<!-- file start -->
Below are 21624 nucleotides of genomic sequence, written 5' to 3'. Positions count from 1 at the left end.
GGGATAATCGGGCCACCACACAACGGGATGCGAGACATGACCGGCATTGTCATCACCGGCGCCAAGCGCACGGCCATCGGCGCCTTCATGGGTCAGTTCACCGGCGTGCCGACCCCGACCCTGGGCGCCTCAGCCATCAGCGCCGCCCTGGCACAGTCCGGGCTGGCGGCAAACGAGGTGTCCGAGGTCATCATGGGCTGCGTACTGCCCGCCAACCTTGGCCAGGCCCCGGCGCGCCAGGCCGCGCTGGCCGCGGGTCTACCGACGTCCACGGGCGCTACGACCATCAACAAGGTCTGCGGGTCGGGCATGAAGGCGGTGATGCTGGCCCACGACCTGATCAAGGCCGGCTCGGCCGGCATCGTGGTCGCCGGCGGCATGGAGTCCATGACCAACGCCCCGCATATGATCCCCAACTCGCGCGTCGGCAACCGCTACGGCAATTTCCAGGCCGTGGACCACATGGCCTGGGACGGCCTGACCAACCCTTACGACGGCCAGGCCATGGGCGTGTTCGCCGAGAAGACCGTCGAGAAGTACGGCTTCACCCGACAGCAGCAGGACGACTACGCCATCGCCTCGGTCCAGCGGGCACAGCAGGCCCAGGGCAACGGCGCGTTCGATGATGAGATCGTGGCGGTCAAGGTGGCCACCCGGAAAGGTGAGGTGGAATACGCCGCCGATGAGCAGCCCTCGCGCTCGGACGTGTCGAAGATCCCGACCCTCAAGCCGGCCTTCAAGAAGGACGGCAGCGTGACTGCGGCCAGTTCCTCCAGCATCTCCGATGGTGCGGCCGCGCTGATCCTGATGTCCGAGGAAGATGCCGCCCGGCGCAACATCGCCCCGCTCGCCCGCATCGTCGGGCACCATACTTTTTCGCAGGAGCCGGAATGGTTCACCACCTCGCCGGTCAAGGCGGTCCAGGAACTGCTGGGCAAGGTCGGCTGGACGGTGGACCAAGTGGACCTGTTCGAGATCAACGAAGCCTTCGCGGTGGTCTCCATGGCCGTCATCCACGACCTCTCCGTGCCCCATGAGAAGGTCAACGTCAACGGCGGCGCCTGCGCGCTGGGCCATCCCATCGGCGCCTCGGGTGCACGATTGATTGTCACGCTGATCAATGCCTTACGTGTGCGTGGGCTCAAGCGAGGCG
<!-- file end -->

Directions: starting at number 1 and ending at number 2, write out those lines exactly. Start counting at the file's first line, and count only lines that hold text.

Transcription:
Below are 21624 nucleotides of genomic sequence, written 5' to 3'. Positions count from 1 at the left end.
GGGATAATCGGGCCACCACACAACGGGATGCGAGACATGACCGGCATTGTCATCACCGGCGCCAAGCGCACGGCCATCGGCGCCTTCATGGGTCAGTTCACCGGCGTGCCGACCCCGACCCTGGGCGCCTCAGCCATCAGCGCCGCCCTGGCACAGTCCGGGCTGGCGGCAAACGAGGTGTCCGAGGTCATCATGGGCTGCGTACTGCCCGCCAACCTTGGCCAGGCCCCGGCGCGCCAGGCCGCGCTGGCCGCGGGTCTACCGACGTCCACGGGCGCTACGACCATCAACAAGGTCTGCGGGTCGGGCATGAAGGCGGTGATGCTGGCCCACGACCTGATCAAGGCCGGCTCGGCCGGCATCGTGGTCGCCGGCGGCATGGAGTCCATGACCAACGCCCCGCATATGATCCCCAACTCGCGCGTCGGCAACCGCTACGGCAATTTCCAGGCCGTGGACCACATGGCCTGGGACGGCCTGACCAACCCTTACGACGGCCAGGCCATGGGCGTGTTCGCCGAGAAGACCGTCGAGAAGTACGGCTTCACCCGACAGCAGCAGGACGACTACGCCATCGCCTCGGTCCAGCGGGCACAGCAGGCCCAGGGCAACGGCGCGTTCGATGATGAGATCGTGGCGGTCAAGGTGGCCACCCGGAAAGGTGAGGTGGAATACGCCGCCGATGAGCAGCCCTCGCGCTCGGACGTGTCGAAGATCCCGACCCTCAAGCCGGCCTTCAAGAAGGACGGCAGCGTGACTGCGGCCAGTTCCTCCAGCATCTCCGATGGTGCGGCCGCGCTGATCCTGATGTCCGAGGAAGATGCCGCCCGGCGCAACATCGCCCCGCTCGCCCGCATCGTCGGGCACCATACTTTTTCGCAGGAGCCGGAATGGTTCACCACCTCGCCGGTCAAGGCGGTCCAGGAACTGCTGGGCAAGGTCGGCTGGACGGTGGACCAAGTGGACCTGTTCGAGATCAACGAAGCCTTCGCGGTGGTCTCCATGGCCGTCATCCACGACCTCTCCGTGCCCCATGAGAAGGTCAACGTCAACGGCGGCGCCTGCGCGCTGGGCCATCCCATCGGCGCCTCGGGTGCACGATTGATTGTCACGCTGATCAATGCCTTACGTGTGCGTGGGCTCAAGCGAGGCG